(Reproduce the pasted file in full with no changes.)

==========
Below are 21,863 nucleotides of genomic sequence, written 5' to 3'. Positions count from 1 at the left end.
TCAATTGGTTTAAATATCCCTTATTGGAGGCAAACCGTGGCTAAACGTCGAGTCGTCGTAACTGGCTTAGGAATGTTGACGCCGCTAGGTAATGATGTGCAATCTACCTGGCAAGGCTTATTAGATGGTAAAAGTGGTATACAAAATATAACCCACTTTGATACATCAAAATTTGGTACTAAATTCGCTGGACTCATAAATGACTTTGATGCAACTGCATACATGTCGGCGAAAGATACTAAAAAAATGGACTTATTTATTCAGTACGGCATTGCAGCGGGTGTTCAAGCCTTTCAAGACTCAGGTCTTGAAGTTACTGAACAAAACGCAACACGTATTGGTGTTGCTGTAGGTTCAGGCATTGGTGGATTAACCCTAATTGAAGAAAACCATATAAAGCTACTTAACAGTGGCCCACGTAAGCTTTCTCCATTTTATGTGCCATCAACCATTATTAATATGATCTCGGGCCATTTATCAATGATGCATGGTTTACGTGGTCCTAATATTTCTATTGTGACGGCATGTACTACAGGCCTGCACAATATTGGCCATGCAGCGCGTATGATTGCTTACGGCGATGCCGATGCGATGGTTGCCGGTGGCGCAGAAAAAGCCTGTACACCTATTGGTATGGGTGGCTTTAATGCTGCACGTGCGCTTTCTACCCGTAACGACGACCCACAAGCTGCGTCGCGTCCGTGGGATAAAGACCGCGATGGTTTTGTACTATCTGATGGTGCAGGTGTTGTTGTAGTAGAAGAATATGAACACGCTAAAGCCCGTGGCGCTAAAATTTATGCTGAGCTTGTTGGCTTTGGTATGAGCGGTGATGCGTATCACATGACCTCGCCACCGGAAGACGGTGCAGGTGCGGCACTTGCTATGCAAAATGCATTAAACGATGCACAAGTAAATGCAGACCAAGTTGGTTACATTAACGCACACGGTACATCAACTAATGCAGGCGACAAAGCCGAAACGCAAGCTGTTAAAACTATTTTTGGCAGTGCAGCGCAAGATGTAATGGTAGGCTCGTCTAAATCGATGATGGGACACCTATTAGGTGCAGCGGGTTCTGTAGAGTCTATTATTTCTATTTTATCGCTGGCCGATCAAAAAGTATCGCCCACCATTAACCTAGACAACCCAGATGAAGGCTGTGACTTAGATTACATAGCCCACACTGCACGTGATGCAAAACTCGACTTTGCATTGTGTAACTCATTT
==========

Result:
Below are 21,863 nucleotides of genomic sequence, written 5' to 3'. Positions count from 1 at the left end.
TCAATTGGTTTAAATATCCCTTATTGGAGGCAAACCGTGGCTAAACGTCGAGTCGTCGTAACTGGCTTAGGAATGTTGACGCCGCTAGGTAATGATGTGCAATCTACCTGGCAAGGCTTATTAGATGGTAAAAGTGGTATACAAAATATAACCCACTTTGATACATCAAAATTTGGTACTAAATTCGCTGGACTCATAAATGACTTTGATGCAACTGCATACATGTCGGCGAAAGATACTAAAAAAATGGACTTATTTATTCAGTACGGCATTGCAGCGGGTGTTCAAGCCTTTCAAGACTCAGGTCTTGAAGTTACTGAACAAAACGCAACACGTATTGGTGTTGCTGTAGGTTCAGGCATTGGTGGATTAACCCTAATTGAAGAAAACCATATAAAGCTACTTAACAGTGGCCCACGTAAGCTTTCTCCATTTTATGTGCCATCAACCATTATTAATATGATCTCGGGCCATTTATCAATGATGCATGGTTTACGTGGTCCTAATATTTCTATTGTGACGGCATGTACTACAGGCCTGCACAATATTGGCCATGCAGCGCGTATGATTGCTTACGGCGATGCCGATGCGATGGTTGCCGGTGGCGCAGAAAAAGCCTGTACACCTATTGGTATGGGTGGCTTTAATGCTGCACGTGCGCTTTCTACCCGTAACGACGACCCACAAGCTGCGTCGCGTCCGTGGGATAAAGACCGCGATGGTTTTGTACTATCTGATGGTGCAGGTGTTGTTGTAGTAGAAGAATATGAACACGCTAAAGCCCGTGGCGCTAAAATTTATGCTGAGCTTGTTGGCTTTGGTATGAGCGGTGATGCGTATCACATGACCTCGCCACCGGAAGACGGTGCAGGTGCGGCACTTGCTATGCAAAATGCATTAAACGATGCACAAGTAAATGCAGACCAAGTTGGTTACATTAACGCACACGGTACATCAACTAATGCAGGCGACAAAGCCGAAACGCAAGCTGTTAAAACTATTTTTGGCAGTGCAGCGCAAGATGTAATGGTAGGCTCGTCTAAATCGATGATGGGACACCTATTAGGTGCAGCGGGTTCTGTAGAGTCTATTATTTCTATTTTATCGCTGGCCGATCAAAAAGTATCGCCCACCATTAACCTAGACAACCCAGATGAAGGCTGTGACTTAGATTACATAGCCCACACTGCACGTGATGCAAAACTCGACTTTGCATTGTGTAACTCATTT